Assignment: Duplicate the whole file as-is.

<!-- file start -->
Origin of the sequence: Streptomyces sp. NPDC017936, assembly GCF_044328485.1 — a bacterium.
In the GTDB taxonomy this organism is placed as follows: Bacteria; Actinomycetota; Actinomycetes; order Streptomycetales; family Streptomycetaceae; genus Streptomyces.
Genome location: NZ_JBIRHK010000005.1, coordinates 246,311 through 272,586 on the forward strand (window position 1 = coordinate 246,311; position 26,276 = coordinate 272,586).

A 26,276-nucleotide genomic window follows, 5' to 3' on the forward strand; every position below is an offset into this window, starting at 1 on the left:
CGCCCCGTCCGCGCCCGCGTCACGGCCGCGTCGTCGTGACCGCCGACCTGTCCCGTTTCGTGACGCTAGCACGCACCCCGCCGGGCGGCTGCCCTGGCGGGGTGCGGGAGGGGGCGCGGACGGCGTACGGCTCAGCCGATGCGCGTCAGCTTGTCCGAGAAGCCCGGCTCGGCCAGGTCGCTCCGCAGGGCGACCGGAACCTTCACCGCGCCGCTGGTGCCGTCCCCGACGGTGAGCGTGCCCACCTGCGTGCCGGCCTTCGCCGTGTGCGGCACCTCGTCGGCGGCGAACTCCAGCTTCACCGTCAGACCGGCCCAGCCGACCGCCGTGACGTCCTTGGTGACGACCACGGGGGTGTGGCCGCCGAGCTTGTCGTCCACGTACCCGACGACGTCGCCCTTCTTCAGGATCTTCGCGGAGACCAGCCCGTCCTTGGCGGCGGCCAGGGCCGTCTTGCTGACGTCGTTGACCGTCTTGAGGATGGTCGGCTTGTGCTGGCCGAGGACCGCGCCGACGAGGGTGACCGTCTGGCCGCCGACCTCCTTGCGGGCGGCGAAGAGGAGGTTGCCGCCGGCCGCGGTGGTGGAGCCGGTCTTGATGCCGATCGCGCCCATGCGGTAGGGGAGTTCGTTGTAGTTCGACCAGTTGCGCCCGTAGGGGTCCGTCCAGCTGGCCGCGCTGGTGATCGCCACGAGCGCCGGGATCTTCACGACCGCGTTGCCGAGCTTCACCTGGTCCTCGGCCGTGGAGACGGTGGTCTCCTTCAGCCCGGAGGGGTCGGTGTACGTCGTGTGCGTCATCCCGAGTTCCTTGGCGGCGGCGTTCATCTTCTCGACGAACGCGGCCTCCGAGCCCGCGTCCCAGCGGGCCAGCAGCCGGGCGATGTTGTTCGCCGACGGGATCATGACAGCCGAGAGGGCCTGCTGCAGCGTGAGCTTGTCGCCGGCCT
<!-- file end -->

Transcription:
Origin of the sequence: Streptomyces sp. NPDC017936, assembly GCF_044328485.1 — a bacterium.
In the GTDB taxonomy this organism is placed as follows: Bacteria; Actinomycetota; Actinomycetes; order Streptomycetales; family Streptomycetaceae; genus Streptomyces.
Genome location: NZ_JBIRHK010000005.1, coordinates 246,311 through 272,586 on the forward strand (window position 1 = coordinate 246,311; position 26,276 = coordinate 272,586).

A 26,276-nucleotide genomic window follows, 5' to 3' on the forward strand; every position below is an offset into this window, starting at 1 on the left:
CGCCCCGTCCGCGCCCGCGTCACGGCCGCGTCGTCGTGACCGCCGACCTGTCCCGTTTCGTGACGCTAGCACGCACCCCGCCGGGCGGCTGCCCTGGCGGGGTGCGGGAGGGGGCGCGGACGGCGTACGGCTCAGCCGATGCGCGTCAGCTTGTCCGAGAAGCCCGGCTCGGCCAGGTCGCTCCGCAGGGCGACCGGAACCTTCACCGCGCCGCTGGTGCCGTCCCCGACGGTGAGCGTGCCCACCTGCGTGCCGGCCTTCGCCGTGTGCGGCACCTCGTCGGCGGCGAACTCCAGCTTCACCGTCAGACCGGCCCAGCCGACCGCCGTGACGTCCTTGGTGACGACCACGGGGGTGTGGCCGCCGAGCTTGTCGTCCACGTACCCGACGACGTCGCCCTTCTTCAGGATCTTCGCGGAGACCAGCCCGTCCTTGGCGGCGGCCAGGGCCGTCTTGCTGACGTCGTTGACCGTCTTGAGGATGGTCGGCTTGTGCTGGCCGAGGACCGCGCCGACGAGGGTGACCGTCTGGCCGCCGACCTCCTTGCGGGCGGCGAAGAGGAGGTTGCCGCCGGCCGCGGTGGTGGAGCCGGTCTTGATGCCGATCGCGCCCATGCGGTAGGGGAGTTCGTTGTAGTTCGACCAGTTGCGCCCGTAGGGGTCCGTCCAGCTGGCCGCGCTGGTGATCGCCACGAGCGCCGGGATCTTCACGACCGCGTTGCCGAGCTTCACCTGGTCCTCGGCCGTGGAGACGGTGGTCTCCTTCAGCCCGGAGGGGTCGGTGTACGTCGTGTGCGTCATCCCGAGTTCCTTGGCGGCGGCGTTCATCTTCTCGACGAACGCGGCCTCCGAGCCCGCGTCCCAGCGGGCCAGCAGCCGGGCGATGTTGTTCGCCGACGGGATCATGACAGCCGAGAGGGCCTGCTGCAGCGTGAGCTTGTCGCCGGCCT